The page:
The first thing that came to mind when Kylie’s new video Timebomb launched last week was: you’ve changed, Kylie. There she was, swanning around, knocking people’s possessions out of their arms without a care in the world, stealing phones with a grin and jogging along filming herself… it’s not a good look.
What happened to that gentle girl who used to spend her videos having a little tidy up and a nice bubble bath, I wondered. So for all our sakes, but especially for Kylie’s, I’ve gone through her video catalogue to find the roots of this selfish new behaviour.
Scour the first ten years of Kylie’s career and you’ll find nothing but sweetness. There’s only a single scowl, as she flounces out of her bar job in It’s No Secret. And even that’s justified, in response to a grabby customer, so no-one could say a rot had set in.
And then finally in 1997, Kylie snaps. We find her Bonnie & Clydeing it up with Dexter Fletcher in Some Kind Of Bliss. We see her unleash her tendencies for hair-pulling, chair-throwing and general self-inflicted violence in Did It Again. And with her indie phase out of the way, Kylie returns to pop a new, inconsiderate woman.
As she writhes on the bar in Spinning Around there’s clearly no thought spared for hygiene or the welfare of other patrons. Hair everywhere, shoes on a work surface (possibly even following a trip to the Ladies), and we all know those hotpants go right up her crack. Don’t have the peanuts.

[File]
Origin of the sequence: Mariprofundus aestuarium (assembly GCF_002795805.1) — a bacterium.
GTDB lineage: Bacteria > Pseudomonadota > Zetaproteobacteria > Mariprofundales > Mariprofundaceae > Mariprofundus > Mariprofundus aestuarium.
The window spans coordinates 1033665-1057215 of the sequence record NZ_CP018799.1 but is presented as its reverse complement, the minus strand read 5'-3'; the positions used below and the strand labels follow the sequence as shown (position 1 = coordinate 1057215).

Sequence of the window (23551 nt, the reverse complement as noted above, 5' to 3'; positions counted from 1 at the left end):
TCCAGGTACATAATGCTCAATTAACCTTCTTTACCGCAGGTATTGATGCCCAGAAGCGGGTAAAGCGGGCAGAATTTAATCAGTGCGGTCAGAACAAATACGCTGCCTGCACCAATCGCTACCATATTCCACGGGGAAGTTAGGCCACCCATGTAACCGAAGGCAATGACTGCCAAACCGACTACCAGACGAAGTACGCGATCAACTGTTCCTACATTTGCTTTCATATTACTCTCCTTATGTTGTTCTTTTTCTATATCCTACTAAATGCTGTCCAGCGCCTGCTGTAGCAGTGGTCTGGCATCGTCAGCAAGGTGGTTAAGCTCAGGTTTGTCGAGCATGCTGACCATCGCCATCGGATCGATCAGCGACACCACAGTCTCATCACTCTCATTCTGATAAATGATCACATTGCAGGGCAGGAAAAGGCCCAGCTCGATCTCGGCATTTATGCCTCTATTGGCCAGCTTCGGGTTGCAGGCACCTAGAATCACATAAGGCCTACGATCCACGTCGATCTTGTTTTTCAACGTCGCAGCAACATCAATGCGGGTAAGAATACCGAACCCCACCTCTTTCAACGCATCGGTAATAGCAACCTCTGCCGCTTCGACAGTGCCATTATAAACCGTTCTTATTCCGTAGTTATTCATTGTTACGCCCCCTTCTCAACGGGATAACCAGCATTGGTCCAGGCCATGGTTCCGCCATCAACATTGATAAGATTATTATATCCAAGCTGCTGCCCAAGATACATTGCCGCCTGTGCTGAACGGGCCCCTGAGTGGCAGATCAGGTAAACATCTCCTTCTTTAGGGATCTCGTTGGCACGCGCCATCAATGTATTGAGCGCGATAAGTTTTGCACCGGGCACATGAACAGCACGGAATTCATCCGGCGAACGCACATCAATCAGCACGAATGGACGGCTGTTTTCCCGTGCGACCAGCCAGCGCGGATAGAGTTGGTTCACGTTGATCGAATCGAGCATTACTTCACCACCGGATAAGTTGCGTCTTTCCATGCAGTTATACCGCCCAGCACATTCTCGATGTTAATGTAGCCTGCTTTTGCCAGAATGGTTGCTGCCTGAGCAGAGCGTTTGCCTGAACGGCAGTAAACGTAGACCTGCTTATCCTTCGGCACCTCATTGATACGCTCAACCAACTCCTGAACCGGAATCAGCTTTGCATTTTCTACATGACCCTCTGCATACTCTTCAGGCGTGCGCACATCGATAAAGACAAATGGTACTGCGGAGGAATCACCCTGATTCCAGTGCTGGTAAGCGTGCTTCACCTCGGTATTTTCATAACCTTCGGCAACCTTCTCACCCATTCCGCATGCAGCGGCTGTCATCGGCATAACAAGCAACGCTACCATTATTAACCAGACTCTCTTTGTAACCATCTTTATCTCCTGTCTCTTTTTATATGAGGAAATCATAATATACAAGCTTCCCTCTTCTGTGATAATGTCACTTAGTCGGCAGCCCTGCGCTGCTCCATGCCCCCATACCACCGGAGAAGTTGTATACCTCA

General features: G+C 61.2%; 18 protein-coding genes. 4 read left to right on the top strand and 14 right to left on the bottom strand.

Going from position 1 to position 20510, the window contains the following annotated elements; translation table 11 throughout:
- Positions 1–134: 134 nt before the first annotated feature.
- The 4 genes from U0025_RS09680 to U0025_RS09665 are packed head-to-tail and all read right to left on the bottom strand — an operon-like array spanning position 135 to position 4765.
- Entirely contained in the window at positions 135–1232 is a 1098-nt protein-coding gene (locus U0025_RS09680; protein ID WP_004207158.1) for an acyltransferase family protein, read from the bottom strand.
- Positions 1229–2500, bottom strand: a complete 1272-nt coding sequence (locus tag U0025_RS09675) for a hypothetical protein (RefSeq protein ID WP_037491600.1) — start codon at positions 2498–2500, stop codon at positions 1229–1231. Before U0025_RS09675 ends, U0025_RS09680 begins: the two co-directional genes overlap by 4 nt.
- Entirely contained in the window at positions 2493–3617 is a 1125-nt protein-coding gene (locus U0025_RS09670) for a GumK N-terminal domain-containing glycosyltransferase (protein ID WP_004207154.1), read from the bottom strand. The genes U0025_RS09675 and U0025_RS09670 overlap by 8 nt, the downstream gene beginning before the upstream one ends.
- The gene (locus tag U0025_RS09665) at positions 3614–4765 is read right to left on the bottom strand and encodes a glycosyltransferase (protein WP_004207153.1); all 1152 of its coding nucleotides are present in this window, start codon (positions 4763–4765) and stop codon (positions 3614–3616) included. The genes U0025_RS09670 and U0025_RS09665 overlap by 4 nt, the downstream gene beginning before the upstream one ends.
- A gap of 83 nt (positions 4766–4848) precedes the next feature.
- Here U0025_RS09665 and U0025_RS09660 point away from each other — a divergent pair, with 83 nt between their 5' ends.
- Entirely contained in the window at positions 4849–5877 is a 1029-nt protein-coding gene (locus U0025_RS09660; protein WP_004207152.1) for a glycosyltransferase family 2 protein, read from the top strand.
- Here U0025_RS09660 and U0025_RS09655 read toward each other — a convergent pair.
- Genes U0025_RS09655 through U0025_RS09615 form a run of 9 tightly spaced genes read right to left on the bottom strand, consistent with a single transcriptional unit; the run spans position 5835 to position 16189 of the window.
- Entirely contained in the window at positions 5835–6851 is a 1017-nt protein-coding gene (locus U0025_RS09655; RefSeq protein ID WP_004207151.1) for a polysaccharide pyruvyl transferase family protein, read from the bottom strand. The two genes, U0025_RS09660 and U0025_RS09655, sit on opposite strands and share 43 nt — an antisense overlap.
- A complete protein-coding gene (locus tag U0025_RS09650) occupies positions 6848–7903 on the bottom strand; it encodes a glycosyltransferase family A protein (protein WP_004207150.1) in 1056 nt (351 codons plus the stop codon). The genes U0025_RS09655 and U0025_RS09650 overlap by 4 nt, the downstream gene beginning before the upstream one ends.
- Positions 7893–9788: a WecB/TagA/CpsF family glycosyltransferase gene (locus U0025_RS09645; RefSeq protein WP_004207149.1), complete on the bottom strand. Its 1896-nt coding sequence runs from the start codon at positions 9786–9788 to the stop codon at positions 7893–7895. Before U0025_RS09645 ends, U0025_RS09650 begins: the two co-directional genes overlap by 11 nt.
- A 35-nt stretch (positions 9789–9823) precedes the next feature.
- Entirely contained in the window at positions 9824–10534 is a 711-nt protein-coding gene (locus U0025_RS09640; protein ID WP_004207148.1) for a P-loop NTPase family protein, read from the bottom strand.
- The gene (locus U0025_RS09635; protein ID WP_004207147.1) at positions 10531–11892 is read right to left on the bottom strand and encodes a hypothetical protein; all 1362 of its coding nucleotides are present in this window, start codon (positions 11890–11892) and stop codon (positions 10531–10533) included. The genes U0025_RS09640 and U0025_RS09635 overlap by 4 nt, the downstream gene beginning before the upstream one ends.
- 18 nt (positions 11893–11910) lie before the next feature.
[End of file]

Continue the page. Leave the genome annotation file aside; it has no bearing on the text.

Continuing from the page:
In On A Night Like This she deliberately smashes Rutger Hauer’s vase. To be fair, he’d left it lying around on the floor and wasn’t paying her much attention, but still. And in Please Stay she dances in stiletto heels on a pool table. That’s going to need resurfacing.
But is Come Into My World the worst offender? A blithe, indifferent Kylie saunters around a Paris intersection, duplicating herself with every circuit. And each new iteration of Kylie causes doubles of everyone around her to appear too, so that a potentially limitless amount of people going up and down ladders, throwing mattresses out of windows and fighting in scooter helmets is spawned. Ah, you might say, but Kylie’s just caught up in this madness like everyone else. Think again. She’s the centre of this universe – we watch from its core, whirling slowly around as she sings to us and pays no attention to the chaos around her even as every dropped shopping bag warps the world again. This impossible smearing of possible quantum states cannot hold – reality will be destroyed, and Kylie will take us all down with her. Come into my world indeed.
Then in Giving You Up, shortly before transforming into a twenty-foot woman, Kylie stops traffic – literally just to wiggle her arse at it. An abuse of the sanctity of the Belisha Beacon. And in All The Lovers, Kylie causes mayhem as people strip off and snog all around her, like in one of those Star Trek episodes where everyone gets a lust virus. More to the point, they spill coffee, milk and, er, marshmallows on her account. Someone’s going to have to clean that lot up.
All of which brings us here. Here, to her solipsistic Timebomb. Oh Kylie. For the love of God. (Good song.)